DIY







Chemical-Free Home Orchards


| 2/3/2017 10:47:00 AM



By planting our own fruit trees, most of us hope to have beautiful, nutritious and chemical-free fruit. But there are so many diseases and “bad bugs,” how can we grow organically and not end up with worm-infested fruit? I counted 26 viruses, eight bacteria, and 26 fungi that could damage our trees or fruit. And that wasn’t including the “pests:” maggots, moths, beetles, caterpillars, maggots and borers!

Before giving up or arming ourselves with dozens of chemicals, let me reassure you that it is possible to have healthy trees and beautiful fruit without poisoning our environment and our bodies. I’ll first explain why most “Integrated Pest Management” or even many “organics” won’t result in our chemical-free goal. I’ll then discuss two successful methods that work with nature to avoid chemicals; one method is reducing the level of disease and the other is boosting our fruit trees’ immunity.

Integrated Pest Management (IPM)

IPM is not an integral part of growing organically, but instead is used to reduce the amount of chemicals used. Commercial apples have 47 pesticide residues per USDA’s pesticide data program, (https://www.ewg.org/foodnews/index.php), so reducing chemicals remains a worthy goal for commercial fruit. But IPM doesn’t get us much closer to having chemical-free fruit.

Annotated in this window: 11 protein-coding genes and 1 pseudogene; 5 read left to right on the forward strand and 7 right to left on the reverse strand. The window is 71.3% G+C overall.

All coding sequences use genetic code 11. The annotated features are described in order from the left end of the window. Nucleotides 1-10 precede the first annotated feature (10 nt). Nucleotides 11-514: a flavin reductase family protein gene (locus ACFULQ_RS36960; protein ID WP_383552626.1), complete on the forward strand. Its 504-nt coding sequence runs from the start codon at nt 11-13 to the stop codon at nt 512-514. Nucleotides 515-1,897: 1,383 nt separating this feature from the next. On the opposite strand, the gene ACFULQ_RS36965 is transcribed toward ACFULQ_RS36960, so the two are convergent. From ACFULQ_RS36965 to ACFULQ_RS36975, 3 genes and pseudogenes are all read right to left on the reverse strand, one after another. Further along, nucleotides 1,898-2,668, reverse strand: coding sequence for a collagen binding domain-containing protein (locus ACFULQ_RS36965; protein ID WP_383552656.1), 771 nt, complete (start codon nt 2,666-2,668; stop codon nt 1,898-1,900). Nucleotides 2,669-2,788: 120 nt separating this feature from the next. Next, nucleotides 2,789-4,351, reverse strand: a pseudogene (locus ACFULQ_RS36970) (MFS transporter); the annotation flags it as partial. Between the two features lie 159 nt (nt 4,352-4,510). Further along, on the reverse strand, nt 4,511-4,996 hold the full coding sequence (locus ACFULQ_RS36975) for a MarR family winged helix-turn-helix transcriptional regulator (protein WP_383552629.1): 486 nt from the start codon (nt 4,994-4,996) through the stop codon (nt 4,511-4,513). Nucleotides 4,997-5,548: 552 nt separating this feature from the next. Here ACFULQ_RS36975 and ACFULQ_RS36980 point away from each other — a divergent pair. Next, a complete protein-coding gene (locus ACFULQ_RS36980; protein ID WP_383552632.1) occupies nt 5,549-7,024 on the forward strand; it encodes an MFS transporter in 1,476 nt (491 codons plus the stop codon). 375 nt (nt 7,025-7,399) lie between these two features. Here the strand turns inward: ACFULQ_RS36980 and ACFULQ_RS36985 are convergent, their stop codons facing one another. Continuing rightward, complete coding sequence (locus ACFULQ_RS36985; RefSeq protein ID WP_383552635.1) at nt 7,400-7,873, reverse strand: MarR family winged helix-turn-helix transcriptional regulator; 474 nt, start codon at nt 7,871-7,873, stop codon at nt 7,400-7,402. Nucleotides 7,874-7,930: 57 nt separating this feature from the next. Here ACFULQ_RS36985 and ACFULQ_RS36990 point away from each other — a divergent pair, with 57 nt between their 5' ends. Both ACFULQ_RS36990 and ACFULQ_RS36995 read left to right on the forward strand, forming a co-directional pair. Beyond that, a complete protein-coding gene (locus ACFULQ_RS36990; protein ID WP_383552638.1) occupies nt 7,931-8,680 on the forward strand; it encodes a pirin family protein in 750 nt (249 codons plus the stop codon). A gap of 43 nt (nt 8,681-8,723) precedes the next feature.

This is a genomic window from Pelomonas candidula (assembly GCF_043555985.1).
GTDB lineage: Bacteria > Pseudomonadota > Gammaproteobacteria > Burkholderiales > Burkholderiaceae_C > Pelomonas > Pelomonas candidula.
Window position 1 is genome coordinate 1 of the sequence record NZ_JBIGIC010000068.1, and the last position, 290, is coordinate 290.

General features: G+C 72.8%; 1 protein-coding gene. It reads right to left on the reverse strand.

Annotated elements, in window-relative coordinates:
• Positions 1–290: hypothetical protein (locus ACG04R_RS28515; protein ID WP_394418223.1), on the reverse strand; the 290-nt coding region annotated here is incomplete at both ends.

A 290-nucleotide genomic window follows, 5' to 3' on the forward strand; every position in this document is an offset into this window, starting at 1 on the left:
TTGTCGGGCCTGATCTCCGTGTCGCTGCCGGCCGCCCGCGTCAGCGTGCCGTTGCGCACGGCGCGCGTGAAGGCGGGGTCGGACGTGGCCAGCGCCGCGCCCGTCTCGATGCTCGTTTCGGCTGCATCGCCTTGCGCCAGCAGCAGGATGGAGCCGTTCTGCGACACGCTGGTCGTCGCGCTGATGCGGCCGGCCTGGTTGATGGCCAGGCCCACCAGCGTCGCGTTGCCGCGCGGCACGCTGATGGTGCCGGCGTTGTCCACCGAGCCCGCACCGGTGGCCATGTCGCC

An example of IPM is the use of phernome traps. These traps alert the orchardist when certain pests arrive so spraying can be done at that specific time instead of randomly. That reduces the amount of chemicals used and is an improvement for the environment, but not good enough for us and our families.

Growing disease-resistant cultivars of fruit trees should be helpful, but in the 15 years of growing both heirloom and disease-resistant fruit trees using methods listed below, I have not seen any advantage to the disease-resistant varieties.



Organic Insecticides

Just because something is labeled “organic” doesn’t mean it’s harmless. “Pyrethrum” is a chemical derived from chrysanthemums and can be used on certified-organic farms. It works by paralyzing insects. We keep beehives in our orchard as a constant reminder that honey bees are insects too, and we don’t want to kill them! Another chemical which is certified for organic orchards is copper sulfate. It is used for fungal and some bacterial infections, but is “highly lethal” to bees.





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